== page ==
Council approves changes to streamline British Rowing

British Rowing Chairman Di Ellis

On Saturday 24 September, rowing representatives from across the UK gathered in Marlow for the biennial British Rowing conference and agreed a series of proposals to streamline British Rowing.

One of the most significant changes of policy after the weekend-long conference was the decision to appoint two independent directors, as well as the formation of a new Sport Committee – fundamentally altering the way that decisions will be made within British Rowing.

Council has already announced the decision to appoint a Chief Executive Officer to oversee the running of British Rowing, but the addition of two independent directors to the British Rowing leadership will ensure the robust governance of the organisation in the run up to the next Whole Sport Plan.

‘When we put the present structure together we had just 10 permanent staff,’ British Rowing Chairman Di Ellis said in August this year. ‘Now we have around 100 staff, with a multi-million pound turnover.’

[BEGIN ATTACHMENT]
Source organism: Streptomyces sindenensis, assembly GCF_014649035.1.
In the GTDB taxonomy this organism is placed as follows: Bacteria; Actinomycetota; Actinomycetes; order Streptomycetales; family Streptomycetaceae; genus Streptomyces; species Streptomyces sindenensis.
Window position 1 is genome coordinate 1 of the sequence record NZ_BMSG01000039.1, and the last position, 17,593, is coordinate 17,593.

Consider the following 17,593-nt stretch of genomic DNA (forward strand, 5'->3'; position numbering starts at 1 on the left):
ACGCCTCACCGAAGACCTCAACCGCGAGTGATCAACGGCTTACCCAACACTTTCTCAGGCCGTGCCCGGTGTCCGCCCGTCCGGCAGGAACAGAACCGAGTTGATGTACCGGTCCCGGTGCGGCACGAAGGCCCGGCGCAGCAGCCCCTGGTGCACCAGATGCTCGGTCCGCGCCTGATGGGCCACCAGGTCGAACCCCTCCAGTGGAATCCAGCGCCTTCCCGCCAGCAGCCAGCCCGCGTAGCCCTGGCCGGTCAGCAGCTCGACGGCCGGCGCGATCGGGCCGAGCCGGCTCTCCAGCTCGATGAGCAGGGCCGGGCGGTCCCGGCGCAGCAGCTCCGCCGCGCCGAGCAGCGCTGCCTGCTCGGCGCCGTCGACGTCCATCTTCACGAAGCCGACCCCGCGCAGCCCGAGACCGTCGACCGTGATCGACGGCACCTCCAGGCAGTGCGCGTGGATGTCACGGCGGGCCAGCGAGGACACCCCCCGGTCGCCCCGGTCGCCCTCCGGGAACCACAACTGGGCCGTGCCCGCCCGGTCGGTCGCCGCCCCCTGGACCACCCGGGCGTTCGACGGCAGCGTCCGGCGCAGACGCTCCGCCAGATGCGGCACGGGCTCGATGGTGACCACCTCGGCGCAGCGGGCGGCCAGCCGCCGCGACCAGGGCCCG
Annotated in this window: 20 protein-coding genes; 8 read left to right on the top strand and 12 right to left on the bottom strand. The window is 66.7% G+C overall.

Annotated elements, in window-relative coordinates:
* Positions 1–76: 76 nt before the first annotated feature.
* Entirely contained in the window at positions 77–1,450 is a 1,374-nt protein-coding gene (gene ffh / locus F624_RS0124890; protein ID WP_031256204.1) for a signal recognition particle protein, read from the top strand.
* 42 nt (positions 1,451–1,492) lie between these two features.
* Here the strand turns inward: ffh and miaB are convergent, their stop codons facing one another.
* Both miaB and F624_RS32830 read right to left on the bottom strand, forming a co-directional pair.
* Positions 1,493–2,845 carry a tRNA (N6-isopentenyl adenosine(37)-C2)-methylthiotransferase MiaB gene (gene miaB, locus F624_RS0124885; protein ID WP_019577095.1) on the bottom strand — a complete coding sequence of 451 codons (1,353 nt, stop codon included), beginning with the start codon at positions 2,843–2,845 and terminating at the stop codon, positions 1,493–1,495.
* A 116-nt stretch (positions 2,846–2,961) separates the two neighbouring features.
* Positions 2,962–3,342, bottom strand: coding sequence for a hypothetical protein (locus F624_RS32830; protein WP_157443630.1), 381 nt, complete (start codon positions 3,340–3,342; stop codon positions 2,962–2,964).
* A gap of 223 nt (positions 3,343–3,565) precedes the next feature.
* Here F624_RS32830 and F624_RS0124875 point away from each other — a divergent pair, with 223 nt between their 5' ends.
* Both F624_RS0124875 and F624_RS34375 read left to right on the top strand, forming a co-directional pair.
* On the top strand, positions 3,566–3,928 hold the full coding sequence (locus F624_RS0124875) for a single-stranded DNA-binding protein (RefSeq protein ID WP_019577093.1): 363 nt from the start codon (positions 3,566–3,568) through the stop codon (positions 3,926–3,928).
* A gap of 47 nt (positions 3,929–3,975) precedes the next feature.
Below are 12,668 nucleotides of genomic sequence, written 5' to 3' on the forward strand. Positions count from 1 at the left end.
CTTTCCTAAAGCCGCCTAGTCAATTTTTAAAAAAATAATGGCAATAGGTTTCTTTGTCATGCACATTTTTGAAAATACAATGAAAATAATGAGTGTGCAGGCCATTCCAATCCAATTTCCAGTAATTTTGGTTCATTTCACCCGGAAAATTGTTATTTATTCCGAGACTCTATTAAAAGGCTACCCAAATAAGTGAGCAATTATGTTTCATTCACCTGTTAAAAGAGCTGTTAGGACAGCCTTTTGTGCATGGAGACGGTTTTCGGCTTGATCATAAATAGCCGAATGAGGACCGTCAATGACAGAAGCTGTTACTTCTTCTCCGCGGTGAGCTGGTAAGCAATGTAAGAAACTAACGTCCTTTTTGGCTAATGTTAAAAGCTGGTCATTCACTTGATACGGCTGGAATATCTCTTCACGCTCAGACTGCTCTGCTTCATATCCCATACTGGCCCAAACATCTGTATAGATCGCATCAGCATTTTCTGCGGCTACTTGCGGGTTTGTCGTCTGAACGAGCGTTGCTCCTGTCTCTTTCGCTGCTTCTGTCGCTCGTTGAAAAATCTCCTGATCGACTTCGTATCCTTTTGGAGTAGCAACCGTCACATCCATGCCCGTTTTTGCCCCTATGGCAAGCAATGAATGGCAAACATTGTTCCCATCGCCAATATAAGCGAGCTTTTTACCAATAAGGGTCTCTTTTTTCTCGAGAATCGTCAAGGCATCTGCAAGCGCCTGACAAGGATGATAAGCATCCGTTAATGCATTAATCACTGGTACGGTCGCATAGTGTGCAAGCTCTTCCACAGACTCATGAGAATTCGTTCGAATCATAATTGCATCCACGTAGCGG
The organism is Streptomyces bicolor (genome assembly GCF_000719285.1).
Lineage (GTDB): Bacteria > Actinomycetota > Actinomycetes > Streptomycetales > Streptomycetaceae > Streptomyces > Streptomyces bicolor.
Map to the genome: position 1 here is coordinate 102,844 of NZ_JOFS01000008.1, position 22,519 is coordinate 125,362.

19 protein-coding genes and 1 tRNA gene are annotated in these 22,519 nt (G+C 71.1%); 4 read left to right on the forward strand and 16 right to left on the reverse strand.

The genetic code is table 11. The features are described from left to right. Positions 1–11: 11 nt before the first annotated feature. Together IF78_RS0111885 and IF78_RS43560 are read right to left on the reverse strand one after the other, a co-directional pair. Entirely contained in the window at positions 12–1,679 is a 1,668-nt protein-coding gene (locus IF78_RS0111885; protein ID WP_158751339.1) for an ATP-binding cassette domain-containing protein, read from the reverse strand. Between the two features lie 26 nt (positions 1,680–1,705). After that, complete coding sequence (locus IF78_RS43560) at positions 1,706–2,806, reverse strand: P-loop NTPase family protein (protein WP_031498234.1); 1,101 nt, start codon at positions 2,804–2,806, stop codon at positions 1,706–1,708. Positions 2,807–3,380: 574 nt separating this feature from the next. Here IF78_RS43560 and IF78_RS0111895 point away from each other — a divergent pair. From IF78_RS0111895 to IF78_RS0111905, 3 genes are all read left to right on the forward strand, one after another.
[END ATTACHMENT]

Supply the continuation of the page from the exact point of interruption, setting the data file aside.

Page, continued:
The conference also saw the acceptance of a major revision of the Committees, Commissions, and Council of British Rowing, with the addition of a Sport Committee – adding another layer of governance with a focus on developing the sport.

British Rowing will now comprise of three specific entities; the Council, the Executive Board, and the Sport Committee.

The Council remains the supreme governing body of British Rowing – responsible for strategy, policy, budgeting, and membership – and consists of representatives of the British Rowing regions and company directors.

The Executive Board, meanwhile, will continue the general management of British Rowing activities – with authority delegated by the Council – and consists of the company board of directors.

The new Sport Committee will consist of the chairmen of the national committees for Competition, Coaching, Junior Rowing, Masters Rowing, Water Safety, and Umpiring, as well as the chairmen of the Medical Committee, representatives of vulnerable groups and major/national events, and an elected chairman. Representatives of other groups may be added in the future, as appropriate. 

The Sport Committee will be the co-ordinating committee tasked with developing the sport of rowing – through activities, initiatives, and policies within the remit of the represented committees.

‘The creation of a Sport Committee will ensure that policies can be formed in the most efficient and time effective way, in addition to acting as a visionary think tank,’ Ellis added.